Concept

# String operations

Summary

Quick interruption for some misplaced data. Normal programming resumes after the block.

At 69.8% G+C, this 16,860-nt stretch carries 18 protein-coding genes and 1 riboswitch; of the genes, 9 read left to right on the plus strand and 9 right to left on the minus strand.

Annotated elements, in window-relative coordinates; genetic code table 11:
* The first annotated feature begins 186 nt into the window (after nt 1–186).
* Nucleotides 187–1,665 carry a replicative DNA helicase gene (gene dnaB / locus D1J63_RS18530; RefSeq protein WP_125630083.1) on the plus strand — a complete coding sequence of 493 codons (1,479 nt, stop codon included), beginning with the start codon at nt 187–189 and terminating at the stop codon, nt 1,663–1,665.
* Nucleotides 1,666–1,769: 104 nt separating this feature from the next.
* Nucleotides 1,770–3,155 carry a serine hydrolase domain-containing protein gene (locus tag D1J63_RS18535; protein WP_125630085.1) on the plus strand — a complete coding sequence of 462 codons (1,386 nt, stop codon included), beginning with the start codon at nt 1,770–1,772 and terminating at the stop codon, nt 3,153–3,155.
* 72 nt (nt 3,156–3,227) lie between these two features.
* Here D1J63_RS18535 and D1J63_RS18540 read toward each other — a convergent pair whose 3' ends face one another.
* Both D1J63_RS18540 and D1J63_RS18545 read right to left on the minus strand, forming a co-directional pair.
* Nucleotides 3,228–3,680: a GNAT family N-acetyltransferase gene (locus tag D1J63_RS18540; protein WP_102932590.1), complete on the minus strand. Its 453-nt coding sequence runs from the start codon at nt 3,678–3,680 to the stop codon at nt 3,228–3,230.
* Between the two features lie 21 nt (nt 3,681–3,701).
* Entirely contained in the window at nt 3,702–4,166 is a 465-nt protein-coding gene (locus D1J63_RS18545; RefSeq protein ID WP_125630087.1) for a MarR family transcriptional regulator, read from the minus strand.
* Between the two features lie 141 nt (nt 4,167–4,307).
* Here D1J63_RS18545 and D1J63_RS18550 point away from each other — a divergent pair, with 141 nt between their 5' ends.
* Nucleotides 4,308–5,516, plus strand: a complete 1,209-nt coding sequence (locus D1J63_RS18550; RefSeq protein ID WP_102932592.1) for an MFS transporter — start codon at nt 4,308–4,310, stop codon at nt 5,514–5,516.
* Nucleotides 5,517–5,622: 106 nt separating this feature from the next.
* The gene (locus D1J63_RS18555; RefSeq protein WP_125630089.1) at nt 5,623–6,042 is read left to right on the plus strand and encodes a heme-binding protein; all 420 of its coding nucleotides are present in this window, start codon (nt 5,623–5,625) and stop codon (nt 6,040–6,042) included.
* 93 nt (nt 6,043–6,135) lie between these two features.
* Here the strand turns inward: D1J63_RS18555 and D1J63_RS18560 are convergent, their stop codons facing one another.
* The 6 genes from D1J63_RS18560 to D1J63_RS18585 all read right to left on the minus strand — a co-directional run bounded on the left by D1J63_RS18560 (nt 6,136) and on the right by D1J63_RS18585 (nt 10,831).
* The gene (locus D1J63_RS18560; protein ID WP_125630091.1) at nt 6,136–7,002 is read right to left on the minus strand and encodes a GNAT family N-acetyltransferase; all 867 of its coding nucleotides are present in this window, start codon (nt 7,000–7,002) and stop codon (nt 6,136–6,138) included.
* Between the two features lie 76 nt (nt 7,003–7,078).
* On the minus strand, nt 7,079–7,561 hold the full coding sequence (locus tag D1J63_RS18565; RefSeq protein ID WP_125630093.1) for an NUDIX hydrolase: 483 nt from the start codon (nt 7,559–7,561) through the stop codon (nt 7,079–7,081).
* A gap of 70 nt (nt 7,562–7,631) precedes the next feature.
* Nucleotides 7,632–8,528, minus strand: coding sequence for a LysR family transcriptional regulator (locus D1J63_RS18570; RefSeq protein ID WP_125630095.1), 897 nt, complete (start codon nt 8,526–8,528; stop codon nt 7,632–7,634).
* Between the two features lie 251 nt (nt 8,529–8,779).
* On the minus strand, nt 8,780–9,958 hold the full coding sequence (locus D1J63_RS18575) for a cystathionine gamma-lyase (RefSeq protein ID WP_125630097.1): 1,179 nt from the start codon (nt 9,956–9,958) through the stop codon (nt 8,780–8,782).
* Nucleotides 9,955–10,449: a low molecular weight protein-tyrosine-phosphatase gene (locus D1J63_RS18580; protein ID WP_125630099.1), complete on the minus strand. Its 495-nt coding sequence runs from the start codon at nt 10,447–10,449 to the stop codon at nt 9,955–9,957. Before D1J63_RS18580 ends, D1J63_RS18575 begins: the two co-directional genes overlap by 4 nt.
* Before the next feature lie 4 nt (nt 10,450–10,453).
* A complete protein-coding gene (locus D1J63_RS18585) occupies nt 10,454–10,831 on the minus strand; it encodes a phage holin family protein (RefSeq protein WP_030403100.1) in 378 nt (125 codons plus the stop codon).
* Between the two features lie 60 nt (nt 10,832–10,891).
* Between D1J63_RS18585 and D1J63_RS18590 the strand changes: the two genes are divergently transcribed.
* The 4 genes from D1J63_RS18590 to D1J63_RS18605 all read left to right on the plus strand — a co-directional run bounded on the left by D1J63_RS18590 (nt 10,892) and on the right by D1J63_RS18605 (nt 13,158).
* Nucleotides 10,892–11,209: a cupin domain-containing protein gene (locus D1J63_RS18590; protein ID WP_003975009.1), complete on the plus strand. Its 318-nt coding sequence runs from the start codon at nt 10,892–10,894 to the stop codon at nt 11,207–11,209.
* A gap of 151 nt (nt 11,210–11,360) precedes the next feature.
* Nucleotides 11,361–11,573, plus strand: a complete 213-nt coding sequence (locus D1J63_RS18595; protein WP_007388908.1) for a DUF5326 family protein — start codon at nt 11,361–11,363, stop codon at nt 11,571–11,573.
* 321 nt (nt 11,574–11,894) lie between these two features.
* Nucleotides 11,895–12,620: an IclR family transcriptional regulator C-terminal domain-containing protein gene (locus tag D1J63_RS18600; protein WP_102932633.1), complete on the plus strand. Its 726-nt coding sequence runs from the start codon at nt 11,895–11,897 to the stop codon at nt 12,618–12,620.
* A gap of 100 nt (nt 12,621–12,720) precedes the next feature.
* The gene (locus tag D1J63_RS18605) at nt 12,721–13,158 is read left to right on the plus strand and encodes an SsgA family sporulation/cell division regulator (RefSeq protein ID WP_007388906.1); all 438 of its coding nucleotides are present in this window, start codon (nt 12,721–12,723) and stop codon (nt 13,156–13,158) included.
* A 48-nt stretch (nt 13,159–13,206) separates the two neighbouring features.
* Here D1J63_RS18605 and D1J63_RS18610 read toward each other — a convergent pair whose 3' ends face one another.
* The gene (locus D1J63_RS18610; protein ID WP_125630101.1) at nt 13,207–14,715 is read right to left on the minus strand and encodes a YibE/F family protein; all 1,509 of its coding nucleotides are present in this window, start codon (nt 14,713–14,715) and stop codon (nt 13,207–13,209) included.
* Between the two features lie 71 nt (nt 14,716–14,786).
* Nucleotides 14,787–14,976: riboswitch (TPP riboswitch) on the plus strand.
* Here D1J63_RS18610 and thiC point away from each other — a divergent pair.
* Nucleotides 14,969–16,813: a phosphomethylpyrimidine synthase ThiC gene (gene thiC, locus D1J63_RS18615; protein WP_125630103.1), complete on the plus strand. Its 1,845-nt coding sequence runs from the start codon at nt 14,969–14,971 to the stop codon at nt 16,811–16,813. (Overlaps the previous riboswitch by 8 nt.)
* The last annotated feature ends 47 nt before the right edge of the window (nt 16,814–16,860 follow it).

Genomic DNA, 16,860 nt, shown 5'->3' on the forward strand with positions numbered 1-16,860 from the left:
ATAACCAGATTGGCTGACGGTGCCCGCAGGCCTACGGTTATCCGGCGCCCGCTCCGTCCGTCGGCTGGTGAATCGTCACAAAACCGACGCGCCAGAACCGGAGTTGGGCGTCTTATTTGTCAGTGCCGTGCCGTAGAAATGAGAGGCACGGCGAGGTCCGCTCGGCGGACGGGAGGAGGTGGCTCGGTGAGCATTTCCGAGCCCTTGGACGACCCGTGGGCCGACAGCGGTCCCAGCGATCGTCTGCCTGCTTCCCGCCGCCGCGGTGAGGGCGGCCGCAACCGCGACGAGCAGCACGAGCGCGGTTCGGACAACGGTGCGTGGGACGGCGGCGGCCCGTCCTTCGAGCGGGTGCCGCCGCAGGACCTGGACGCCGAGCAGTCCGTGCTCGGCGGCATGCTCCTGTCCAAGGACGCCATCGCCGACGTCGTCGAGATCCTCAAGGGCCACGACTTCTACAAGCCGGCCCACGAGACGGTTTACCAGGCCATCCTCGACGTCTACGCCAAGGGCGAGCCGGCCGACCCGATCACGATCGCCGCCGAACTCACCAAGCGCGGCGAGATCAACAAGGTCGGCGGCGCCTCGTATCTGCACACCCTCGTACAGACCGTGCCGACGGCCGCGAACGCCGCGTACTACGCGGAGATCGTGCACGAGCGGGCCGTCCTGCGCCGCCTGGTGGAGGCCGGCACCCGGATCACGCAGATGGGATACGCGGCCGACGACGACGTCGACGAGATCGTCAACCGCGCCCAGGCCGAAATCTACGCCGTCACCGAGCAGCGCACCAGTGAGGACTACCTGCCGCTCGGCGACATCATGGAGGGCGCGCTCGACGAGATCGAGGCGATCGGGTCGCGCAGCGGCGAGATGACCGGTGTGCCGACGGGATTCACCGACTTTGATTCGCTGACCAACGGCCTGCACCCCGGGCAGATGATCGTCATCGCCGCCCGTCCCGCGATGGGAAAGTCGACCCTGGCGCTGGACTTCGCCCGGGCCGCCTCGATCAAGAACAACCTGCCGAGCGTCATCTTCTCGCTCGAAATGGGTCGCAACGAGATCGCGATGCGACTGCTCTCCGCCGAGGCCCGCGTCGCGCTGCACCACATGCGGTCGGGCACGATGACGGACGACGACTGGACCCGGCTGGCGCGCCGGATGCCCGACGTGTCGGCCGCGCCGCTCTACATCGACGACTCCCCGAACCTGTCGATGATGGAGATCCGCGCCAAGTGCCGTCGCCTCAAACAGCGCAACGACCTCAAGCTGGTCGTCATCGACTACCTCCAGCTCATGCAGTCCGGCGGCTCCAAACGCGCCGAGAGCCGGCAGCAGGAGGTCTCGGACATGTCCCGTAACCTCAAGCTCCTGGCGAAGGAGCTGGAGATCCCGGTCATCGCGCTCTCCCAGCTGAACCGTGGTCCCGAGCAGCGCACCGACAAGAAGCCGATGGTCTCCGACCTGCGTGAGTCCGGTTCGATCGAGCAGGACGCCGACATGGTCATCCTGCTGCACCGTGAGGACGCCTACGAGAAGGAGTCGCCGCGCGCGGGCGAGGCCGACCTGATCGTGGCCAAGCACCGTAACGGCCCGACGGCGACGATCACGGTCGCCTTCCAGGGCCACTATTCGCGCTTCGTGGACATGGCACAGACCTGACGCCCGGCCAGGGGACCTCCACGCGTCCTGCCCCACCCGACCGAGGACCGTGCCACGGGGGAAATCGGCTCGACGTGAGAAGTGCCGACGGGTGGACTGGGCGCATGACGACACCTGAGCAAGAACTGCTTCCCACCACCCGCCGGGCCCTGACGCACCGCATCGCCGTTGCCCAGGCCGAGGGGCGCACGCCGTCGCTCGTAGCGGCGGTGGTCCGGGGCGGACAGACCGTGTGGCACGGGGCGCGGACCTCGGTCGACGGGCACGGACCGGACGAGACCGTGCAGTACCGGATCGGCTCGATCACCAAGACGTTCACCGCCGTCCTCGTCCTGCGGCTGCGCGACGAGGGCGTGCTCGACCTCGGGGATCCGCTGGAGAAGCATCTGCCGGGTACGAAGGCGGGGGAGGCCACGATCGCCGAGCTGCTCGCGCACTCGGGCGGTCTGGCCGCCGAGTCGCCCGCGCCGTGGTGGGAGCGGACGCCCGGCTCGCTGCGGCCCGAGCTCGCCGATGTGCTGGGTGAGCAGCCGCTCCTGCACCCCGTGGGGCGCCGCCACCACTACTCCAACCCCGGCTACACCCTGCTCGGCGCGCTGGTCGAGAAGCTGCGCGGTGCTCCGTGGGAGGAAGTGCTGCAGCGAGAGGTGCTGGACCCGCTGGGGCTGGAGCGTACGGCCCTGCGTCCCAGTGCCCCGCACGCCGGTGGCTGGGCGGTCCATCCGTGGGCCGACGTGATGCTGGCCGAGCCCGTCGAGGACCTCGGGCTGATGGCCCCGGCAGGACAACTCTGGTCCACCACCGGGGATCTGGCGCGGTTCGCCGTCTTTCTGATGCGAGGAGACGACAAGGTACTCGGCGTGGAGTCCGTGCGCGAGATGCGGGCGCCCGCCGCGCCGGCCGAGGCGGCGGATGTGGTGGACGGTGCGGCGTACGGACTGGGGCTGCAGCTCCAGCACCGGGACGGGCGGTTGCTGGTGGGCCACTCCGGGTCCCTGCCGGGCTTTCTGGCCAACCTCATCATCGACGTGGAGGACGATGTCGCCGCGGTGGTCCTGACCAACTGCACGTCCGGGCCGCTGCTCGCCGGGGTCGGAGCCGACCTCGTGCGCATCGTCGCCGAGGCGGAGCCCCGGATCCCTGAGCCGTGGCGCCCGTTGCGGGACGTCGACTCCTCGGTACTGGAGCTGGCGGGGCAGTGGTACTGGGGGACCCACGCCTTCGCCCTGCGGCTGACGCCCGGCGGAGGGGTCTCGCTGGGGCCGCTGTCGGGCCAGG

In computer science, in the area of formal language theory, frequent use is made of a variety of string functions; however, the notation used is different from that used for computer programming, and some commonly used functions in the theoretical realm are rarely used when programming. This article defines some of these basic terms. A string is a finite sequence of characters. The empty string is denoted by . The concatenation of two string and is denoted by , or shorter by . Concatenating with the empty string makes no difference: . Concatenation of strings is associative: . For example, . A language is a finite or infinite set of strings. Besides the usual set operations like union, intersection etc., concatenation can be applied to languages: if both and are languages, their concatenation is defined as the set of concatenations of any string from and any string from , formally . Again, the concatenation dot is often omitted for brevity. The language consisting of just the empty string is to be distinguished from the empty language . Concatenating any language with the former doesn't make any change: , while concatenating with the latter always yields the empty language: . Concatenation of languages is associative: . For example, abbreviating , the set of all three-digit decimal numbers is obtained as . The set of all decimal numbers of arbitrary length is an example for an infinite language. The alphabet of a string is the set of all of the characters that occur in a particular string. If s is a string, its alphabet is denoted by The alphabet of a language is the set of all characters that occur in any string of , formally: For example, the set is the alphabet of the string , and the above is the alphabet of the above language as well as of the language of all decimal numbers. Let L be a language, and let Σ be its alphabet. A string substitution or simply a substitution is a mapping f that maps characters in Σ to languages (possibly in a different alphabet).